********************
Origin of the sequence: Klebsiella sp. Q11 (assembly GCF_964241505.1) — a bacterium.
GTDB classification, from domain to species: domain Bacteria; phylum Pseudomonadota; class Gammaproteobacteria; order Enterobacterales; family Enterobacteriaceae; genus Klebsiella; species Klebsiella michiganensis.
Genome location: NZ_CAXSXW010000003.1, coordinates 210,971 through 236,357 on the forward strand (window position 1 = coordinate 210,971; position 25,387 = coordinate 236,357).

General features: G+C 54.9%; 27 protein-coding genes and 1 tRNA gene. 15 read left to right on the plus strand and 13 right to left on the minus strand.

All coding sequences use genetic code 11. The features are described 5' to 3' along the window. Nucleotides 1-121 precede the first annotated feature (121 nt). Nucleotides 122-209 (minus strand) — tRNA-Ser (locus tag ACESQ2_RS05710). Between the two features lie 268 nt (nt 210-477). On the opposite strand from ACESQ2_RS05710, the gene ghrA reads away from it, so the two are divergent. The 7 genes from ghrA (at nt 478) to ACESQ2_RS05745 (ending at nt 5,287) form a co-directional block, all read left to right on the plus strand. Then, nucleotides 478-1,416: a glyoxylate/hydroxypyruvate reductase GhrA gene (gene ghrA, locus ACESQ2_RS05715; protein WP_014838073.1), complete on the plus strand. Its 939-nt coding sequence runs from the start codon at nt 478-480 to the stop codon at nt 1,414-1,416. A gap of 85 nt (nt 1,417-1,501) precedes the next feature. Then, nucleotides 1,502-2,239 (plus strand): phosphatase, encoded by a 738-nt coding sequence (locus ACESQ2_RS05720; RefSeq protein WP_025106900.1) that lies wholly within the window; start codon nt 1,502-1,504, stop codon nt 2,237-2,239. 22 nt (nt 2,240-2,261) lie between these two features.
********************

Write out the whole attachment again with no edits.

Origin of the sequence: Klebsiella sp. Q11 (assembly GCF_964241505.1) — a bacterium.
GTDB classification, from domain to species: domain Bacteria; phylum Pseudomonadota; class Gammaproteobacteria; order Enterobacterales; family Enterobacteriaceae; genus Klebsiella; species Klebsiella michiganensis.
Genome location: NZ_CAXSXW010000003.1, coordinates 210,971 through 236,357 on the forward strand (window position 1 = coordinate 210,971; position 25,387 = coordinate 236,357).

General features: G+C 54.9%; 27 protein-coding genes and 1 tRNA gene. 15 read left to right on the plus strand and 13 right to left on the minus strand.

All coding sequences use genetic code 11. The features are described 5' to 3' along the window. Nucleotides 1-121 precede the first annotated feature (121 nt). Nucleotides 122-209 (minus strand) — tRNA-Ser (locus tag ACESQ2_RS05710). Between the two features lie 268 nt (nt 210-477). On the opposite strand from ACESQ2_RS05710, the gene ghrA reads away from it, so the two are divergent. The 7 genes from ghrA (at nt 478) to ACESQ2_RS05745 (ending at nt 5,287) form a co-directional block, all read left to right on the plus strand. Then, nucleotides 478-1,416: a glyoxylate/hydroxypyruvate reductase GhrA gene (gene ghrA, locus ACESQ2_RS05715; protein WP_014838073.1), complete on the plus strand. Its 939-nt coding sequence runs from the start codon at nt 478-480 to the stop codon at nt 1,414-1,416. A gap of 85 nt (nt 1,417-1,501) precedes the next feature. Then, nucleotides 1,502-2,239 (plus strand): phosphatase, encoded by a 738-nt coding sequence (locus ACESQ2_RS05720; RefSeq protein WP_025106900.1) that lies wholly within the window; start codon nt 1,502-1,504, stop codon nt 2,237-2,239. 22 nt (nt 2,240-2,261) lie between these two features.